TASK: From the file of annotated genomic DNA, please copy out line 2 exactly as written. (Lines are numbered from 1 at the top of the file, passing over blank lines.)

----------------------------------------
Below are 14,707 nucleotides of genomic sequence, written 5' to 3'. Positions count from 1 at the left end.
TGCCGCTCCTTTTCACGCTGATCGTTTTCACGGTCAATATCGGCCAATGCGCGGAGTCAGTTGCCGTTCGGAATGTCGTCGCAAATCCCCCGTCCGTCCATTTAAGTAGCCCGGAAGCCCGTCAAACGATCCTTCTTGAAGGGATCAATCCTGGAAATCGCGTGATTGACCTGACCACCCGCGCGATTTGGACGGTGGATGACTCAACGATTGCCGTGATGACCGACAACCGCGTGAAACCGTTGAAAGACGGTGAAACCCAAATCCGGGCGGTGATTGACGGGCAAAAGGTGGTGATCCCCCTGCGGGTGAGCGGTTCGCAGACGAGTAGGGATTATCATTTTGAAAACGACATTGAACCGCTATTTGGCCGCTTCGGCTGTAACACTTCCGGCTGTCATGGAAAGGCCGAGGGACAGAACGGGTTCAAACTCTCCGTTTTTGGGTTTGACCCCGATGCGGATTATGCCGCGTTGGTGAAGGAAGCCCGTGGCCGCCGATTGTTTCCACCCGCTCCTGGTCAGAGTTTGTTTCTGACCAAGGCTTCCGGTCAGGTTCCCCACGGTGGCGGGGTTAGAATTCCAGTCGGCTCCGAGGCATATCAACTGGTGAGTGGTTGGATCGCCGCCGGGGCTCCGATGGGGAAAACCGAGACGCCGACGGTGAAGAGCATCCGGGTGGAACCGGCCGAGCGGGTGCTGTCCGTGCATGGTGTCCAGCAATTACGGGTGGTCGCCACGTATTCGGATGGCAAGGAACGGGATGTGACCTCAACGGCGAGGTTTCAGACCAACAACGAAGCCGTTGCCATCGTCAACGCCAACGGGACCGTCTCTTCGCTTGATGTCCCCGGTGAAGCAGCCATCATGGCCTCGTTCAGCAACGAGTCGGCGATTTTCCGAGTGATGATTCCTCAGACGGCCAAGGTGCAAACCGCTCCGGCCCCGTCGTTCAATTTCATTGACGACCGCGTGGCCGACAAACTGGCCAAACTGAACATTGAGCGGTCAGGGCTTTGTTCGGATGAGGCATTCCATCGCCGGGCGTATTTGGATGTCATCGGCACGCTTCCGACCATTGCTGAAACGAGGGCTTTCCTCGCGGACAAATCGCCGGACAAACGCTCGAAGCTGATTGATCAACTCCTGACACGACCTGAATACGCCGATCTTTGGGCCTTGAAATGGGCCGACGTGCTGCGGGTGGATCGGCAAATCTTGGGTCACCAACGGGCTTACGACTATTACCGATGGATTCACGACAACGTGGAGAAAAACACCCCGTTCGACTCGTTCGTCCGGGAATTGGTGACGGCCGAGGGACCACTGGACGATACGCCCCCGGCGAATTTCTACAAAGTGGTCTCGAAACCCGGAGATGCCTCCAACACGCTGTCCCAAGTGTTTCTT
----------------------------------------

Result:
TGCCGCTCCTTTTCACGCTGATCGTTTTCACGGTCAATATCGGCCAATGCGCGGAGTCAGTTGCCGTTCGGAATGTCGTCGCAAATCCCCCGTCCGTCCATTTAAGTAGCCCGGAAGCCCGTCAAACGATCCTTCTTGAAGGGATCAATCCTGGAAATCGCGTGATTGACCTGACCACCCGCGCGATTTGGACGGTGGATGACTCAACGATTGCCGTGATGACCGACAACCGCGTGAAACCGTTGAAAGACGGTGAAACCCAAATCCGGGCGGTGATTGACGGGCAAAAGGTGGTGATCCCCCTGCGGGTGAGCGGTTCGCAGACGAGTAGGGATTATCATTTTGAAAACGACATTGAACCGCTATTTGGCCGCTTCGGCTGTAACACTTCCGGCTGTCATGGAAAGGCCGAGGGACAGAACGGGTTCAAACTCTCCGTTTTTGGGTTTGACCCCGATGCGGATTATGCCGCGTTGGTGAAGGAAGCCCGTGGCCGCCGATTGTTTCCACCCGCTCCTGGTCAGAGTTTGTTTCTGACCAAGGCTTCCGGTCAGGTTCCCCACGGTGGCGGGGTTAGAATTCCAGTCGGCTCCGAGGCATATCAACTGGTGAGTGGTTGGATCGCCGCCGGGGCTCCGATGGGGAAAACCGAGACGCCGACGGTGAAGAGCATCCGGGTGGAACCGGCCGAGCGGGTGCTGTCCGTGCATGGTGTCCAGCAATTACGGGTGGTCGCCACGTATTCGGATGGCAAGGAACGGGATGTGACCTCAACGGCGAGGTTTCAGACCAACAACGAAGCCGTTGCCATCGTCAACGCCAACGGGACCGTCTCTTCGCTTGATGTCCCCGGTGAAGCAGCCATCATGGCCTCGTTCAGCAACGAGTCGGCGATTTTCCGAGTGATGATTCCTCAGACGGCCAAGGTGCAAACCGCTCCGGCCCCGTCGTTCAATTTCATTGACGACCGCGTGGCCGACAAACTGGCCAAACTGAACATTGAGCGGTCAGGGCTTTGTTCGGATGAGGCATTCCATCGCCGGGCGTATTTGGATGTCATCGGCACGCTTCCGACCATTGCTGAAACGAGGGCTTTCCTCGCGGACAAATCGCCGGACAAACGCTCGAAGCTGATTGATCAACTCCTGACACGACCTGAATACGCCGATCTTTGGGCCTTGAAATGGGCCGACGTGCTGCGGGTGGATCGGCAAATCTTGGGTCACCAACGGGCTTACGACTATTACCGATGGATTCACGACAACGTGGAGAAAAACACCCCGTTCGACTCGTTCGTCCGGGAATTGGTGACGGCCGAGGGACCACTGGACGATACGCCCCCGGCGAATTTCTACAAAGTGGTCTCGAAACCCGGAGATGCCTCCAACACGCTGTCCCAAGTGTTTCTT